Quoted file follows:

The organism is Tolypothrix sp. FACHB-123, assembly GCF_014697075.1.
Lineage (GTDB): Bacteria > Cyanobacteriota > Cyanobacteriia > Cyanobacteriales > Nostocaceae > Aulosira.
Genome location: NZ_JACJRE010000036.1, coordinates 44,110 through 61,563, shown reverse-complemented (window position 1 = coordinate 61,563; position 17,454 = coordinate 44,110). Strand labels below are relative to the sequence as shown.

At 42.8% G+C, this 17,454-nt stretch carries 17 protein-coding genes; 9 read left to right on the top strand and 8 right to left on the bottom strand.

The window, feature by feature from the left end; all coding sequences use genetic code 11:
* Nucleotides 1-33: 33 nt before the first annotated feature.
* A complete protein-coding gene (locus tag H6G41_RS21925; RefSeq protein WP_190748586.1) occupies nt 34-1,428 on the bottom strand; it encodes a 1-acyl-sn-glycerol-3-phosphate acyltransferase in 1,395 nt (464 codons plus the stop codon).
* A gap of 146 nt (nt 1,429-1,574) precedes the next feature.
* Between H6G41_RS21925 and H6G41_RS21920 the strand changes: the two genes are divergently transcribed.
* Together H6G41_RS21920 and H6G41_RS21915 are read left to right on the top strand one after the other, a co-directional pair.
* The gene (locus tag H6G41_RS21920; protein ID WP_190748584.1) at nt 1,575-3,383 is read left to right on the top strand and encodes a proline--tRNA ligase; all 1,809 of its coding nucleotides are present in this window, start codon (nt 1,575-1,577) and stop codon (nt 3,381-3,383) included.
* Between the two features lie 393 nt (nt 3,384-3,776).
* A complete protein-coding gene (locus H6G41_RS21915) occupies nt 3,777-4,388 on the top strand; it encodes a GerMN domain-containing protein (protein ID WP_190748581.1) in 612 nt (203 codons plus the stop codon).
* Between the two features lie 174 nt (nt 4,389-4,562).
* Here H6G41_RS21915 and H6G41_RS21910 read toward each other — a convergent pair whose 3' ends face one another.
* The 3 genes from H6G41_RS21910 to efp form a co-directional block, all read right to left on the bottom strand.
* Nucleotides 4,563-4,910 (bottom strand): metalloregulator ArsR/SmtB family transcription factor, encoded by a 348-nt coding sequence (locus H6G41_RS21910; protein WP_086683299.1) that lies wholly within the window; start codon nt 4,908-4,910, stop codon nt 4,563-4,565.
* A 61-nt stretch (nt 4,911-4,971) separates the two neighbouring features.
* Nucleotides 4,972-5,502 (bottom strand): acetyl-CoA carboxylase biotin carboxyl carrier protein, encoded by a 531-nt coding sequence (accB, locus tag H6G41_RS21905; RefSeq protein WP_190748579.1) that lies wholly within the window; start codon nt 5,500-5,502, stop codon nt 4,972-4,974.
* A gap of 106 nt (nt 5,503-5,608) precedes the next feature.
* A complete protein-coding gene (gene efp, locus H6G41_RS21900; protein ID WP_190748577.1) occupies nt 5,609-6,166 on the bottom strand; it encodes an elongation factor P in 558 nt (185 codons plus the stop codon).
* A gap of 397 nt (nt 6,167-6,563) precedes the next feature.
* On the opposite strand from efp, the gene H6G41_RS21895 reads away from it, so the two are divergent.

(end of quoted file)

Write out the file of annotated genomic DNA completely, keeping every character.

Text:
The organism is Tolypothrix sp. FACHB-123, assembly GCF_014697075.1.
Lineage (GTDB): Bacteria > Cyanobacteriota > Cyanobacteriia > Cyanobacteriales > Nostocaceae > Aulosira.
Genome location: NZ_JACJRE010000036.1, coordinates 44,110 through 61,563, shown reverse-complemented (window position 1 = coordinate 61,563; position 17,454 = coordinate 44,110). Strand labels below are relative to the sequence as shown.

At 42.8% G+C, this 17,454-nt stretch carries 17 protein-coding genes; 9 read left to right on the top strand and 8 right to left on the bottom strand.

The window, feature by feature from the left end; all coding sequences use genetic code 11:
* Nucleotides 1-33: 33 nt before the first annotated feature.
* A complete protein-coding gene (locus tag H6G41_RS21925; RefSeq protein WP_190748586.1) occupies nt 34-1,428 on the bottom strand; it encodes a 1-acyl-sn-glycerol-3-phosphate acyltransferase in 1,395 nt (464 codons plus the stop codon).
* A gap of 146 nt (nt 1,429-1,574) precedes the next feature.
* Between H6G41_RS21925 and H6G41_RS21920 the strand changes: the two genes are divergently transcribed.
* Together H6G41_RS21920 and H6G41_RS21915 are read left to right on the top strand one after the other, a co-directional pair.
* The gene (locus tag H6G41_RS21920; protein ID WP_190748584.1) at nt 1,575-3,383 is read left to right on the top strand and encodes a proline--tRNA ligase; all 1,809 of its coding nucleotides are present in this window, start codon (nt 1,575-1,577) and stop codon (nt 3,381-3,383) included.
* Between the two features lie 393 nt (nt 3,384-3,776).
* A complete protein-coding gene (locus H6G41_RS21915) occupies nt 3,777-4,388 on the top strand; it encodes a GerMN domain-containing protein (protein ID WP_190748581.1) in 612 nt (203 codons plus the stop codon).
* Between the two features lie 174 nt (nt 4,389-4,562).
* Here H6G41_RS21915 and H6G41_RS21910 read toward each other — a convergent pair whose 3' ends face one another.
* The 3 genes from H6G41_RS21910 to efp form a co-directional block, all read right to left on the bottom strand.
* Nucleotides 4,563-4,910 (bottom strand): metalloregulator ArsR/SmtB family transcription factor, encoded by a 348-nt coding sequence (locus H6G41_RS21910; protein WP_086683299.1) that lies wholly within the window; start codon nt 4,908-4,910, stop codon nt 4,563-4,565.
* A 61-nt stretch (nt 4,911-4,971) separates the two neighbouring features.
* Nucleotides 4,972-5,502 (bottom strand): acetyl-CoA carboxylase biotin carboxyl carrier protein, encoded by a 531-nt coding sequence (accB, locus tag H6G41_RS21905; RefSeq protein WP_190748579.1) that lies wholly within the window; start codon nt 5,500-5,502, stop codon nt 4,972-4,974.
* A gap of 106 nt (nt 5,503-5,608) precedes the next feature.
* A complete protein-coding gene (gene efp, locus H6G41_RS21900; protein ID WP_190748577.1) occupies nt 5,609-6,166 on the bottom strand; it encodes an elongation factor P in 558 nt (185 codons plus the stop codon).
* A gap of 397 nt (nt 6,167-6,563) precedes the next feature.
* On the opposite strand from efp, the gene H6G41_RS21895 reads away from it, so the two are divergent.